Border Crossing:
Becoming an Ally to Students of Color on Predominantly White Campuses

Mollie M. Monahan

Drawing from the authors Kivel, Helms, Allport, Washington & Evans, and her own experience, the author creates a comprehensive racial ally development guide for White Student Affairs Administrators. Low enrollment and high drop-out numbers lead the author to believe that Student Affairs Administrators are not doing all that they can to provide a safe space for students of color in higher education. It is of the utmost importance that white administrators step forward to do what they can to mentor and support students of color. The author’s guide is outlined as follows:

The Monahan Racial Ally Development Theory
1. Examine your own whiteness.
2. Notice color.
3. Realize your personal gain in eliminating racism.
4. Be aware of language.
5. Act for today.
6. Understand your own oppression.
7. Step outside of your comfort zone.
8. Be a mentor/be mentored.
9. Find similarities/celebrate differences.
10. Be a revolutionary leader.

Within the article, the author describes each suggestion in detail. The article is not intended to be the only answer white administrators will ever need on the subject. Rather, the article should be used as a springboard for white administrators wishing to increase their level of involvement in the area of student race relations.

It was the summer of 1994, and as a 21-year-old “activist” I felt like I was really quite an expert on many social issues. I was a member of the Environmental Action Group and Womyn for Womyn. I worked diligently toward racial equality. So I thought. I was in the midst of training for work at an environmental summer camp for high school students when my hermeneutic was shattered.

My supervisor had been a mentor of mine for two years. He and I had developed genuine trust via deep conversations regarding struggles with race. I, a white woman and he, a black man, maintained extremely different perspectives on racial struggle and yet we came together to learn from those differences. He made a point of surrounding himself with allies during his time as a graduate assistant at Adrian College (a predominantly white, Methodist, liberal arts college in Michigan). I had become a source of support for him and he a source of support for me.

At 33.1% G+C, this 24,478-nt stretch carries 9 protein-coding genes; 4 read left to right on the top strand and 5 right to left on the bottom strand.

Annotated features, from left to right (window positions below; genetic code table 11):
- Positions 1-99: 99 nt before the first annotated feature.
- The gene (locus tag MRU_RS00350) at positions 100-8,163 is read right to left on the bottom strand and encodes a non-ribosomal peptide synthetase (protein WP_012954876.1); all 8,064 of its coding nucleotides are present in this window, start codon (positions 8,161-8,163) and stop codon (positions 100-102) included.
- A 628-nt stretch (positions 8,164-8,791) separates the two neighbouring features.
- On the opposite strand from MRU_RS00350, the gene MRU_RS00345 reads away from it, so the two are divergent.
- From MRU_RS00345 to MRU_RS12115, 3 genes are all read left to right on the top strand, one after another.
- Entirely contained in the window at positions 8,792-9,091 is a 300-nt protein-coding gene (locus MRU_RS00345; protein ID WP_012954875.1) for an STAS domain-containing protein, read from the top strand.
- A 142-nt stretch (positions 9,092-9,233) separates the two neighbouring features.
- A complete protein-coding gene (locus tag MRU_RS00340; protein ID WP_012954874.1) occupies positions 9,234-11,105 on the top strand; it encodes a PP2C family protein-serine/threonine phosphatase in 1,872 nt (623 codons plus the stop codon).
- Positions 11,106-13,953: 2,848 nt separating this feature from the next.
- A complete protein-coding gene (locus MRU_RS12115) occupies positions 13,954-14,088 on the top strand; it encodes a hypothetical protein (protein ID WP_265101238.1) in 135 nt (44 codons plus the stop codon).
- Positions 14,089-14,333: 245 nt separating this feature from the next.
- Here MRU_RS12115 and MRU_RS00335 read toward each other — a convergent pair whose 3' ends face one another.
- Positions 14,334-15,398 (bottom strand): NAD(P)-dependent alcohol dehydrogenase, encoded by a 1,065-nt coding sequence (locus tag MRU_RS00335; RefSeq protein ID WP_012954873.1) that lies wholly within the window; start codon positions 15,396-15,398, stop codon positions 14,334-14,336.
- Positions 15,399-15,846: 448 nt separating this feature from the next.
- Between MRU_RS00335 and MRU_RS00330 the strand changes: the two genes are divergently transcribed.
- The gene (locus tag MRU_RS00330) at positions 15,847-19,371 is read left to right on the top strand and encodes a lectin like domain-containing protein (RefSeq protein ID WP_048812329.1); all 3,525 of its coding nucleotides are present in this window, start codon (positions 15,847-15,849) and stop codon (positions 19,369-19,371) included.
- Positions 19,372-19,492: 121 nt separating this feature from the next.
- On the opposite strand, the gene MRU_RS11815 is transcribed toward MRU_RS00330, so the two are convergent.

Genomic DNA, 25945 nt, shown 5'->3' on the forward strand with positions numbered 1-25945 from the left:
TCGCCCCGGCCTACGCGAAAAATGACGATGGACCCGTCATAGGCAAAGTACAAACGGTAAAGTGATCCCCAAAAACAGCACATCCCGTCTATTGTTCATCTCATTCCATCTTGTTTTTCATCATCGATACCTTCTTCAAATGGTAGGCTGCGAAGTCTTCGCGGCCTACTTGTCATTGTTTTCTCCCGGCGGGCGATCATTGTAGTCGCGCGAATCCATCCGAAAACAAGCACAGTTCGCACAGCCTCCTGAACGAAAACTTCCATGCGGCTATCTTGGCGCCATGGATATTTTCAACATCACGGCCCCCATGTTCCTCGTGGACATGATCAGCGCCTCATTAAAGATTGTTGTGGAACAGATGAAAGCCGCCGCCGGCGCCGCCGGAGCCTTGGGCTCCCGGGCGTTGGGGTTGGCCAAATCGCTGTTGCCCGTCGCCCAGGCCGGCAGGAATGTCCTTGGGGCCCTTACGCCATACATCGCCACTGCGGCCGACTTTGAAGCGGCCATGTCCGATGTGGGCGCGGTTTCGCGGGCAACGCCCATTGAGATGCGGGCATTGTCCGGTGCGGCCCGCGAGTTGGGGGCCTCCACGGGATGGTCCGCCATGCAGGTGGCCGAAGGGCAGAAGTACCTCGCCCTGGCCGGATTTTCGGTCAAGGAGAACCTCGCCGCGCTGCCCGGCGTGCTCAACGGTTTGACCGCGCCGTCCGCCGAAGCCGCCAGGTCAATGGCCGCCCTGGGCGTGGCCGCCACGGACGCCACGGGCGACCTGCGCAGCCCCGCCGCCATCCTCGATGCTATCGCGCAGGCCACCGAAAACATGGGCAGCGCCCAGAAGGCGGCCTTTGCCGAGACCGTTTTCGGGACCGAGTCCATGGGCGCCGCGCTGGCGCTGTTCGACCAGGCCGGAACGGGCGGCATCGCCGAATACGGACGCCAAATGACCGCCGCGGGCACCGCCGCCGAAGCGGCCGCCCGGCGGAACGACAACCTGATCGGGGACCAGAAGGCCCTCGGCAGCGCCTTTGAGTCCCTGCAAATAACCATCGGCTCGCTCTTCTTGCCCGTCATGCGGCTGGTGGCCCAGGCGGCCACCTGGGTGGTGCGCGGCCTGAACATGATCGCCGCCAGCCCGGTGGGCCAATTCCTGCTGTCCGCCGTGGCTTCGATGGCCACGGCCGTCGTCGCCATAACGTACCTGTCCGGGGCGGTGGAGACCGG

Imagine my anguish and confusion when he chose a staff meeting as the venue in which to disclose more honestly. Before a group of my highly respected peers and colleagues his specific words still ring clearly: “Mollie, you are a white supremacist, racist bitch.” I was stunned, silenced, and mortified.

I still remember the look on his face when he said it, so calm, cool and angry. I would learn later that he had harbored these feelings for quite some time. A horrible silence fell over the staff. His silence was finally broken and mine had just begun.

It has taken me years to feel comfortable working toward racial justice again. I am constantly afraid of hurting another individual on my path to self-discovery, and I live in fear of being hurt so deeply again. I ultimately return to that one experience when evaluating my passion for race issues. Am I still angry with my mentor for inflicting such humiliation in a public forum? Yes. Am I more acutely aware of my ability to harm the people closest to me with my ignorance? Yes. But I am simultaneously thankful for this awakening. That one moment instilled in me an undying drive toward racial justice, especially within my arena: the college campus.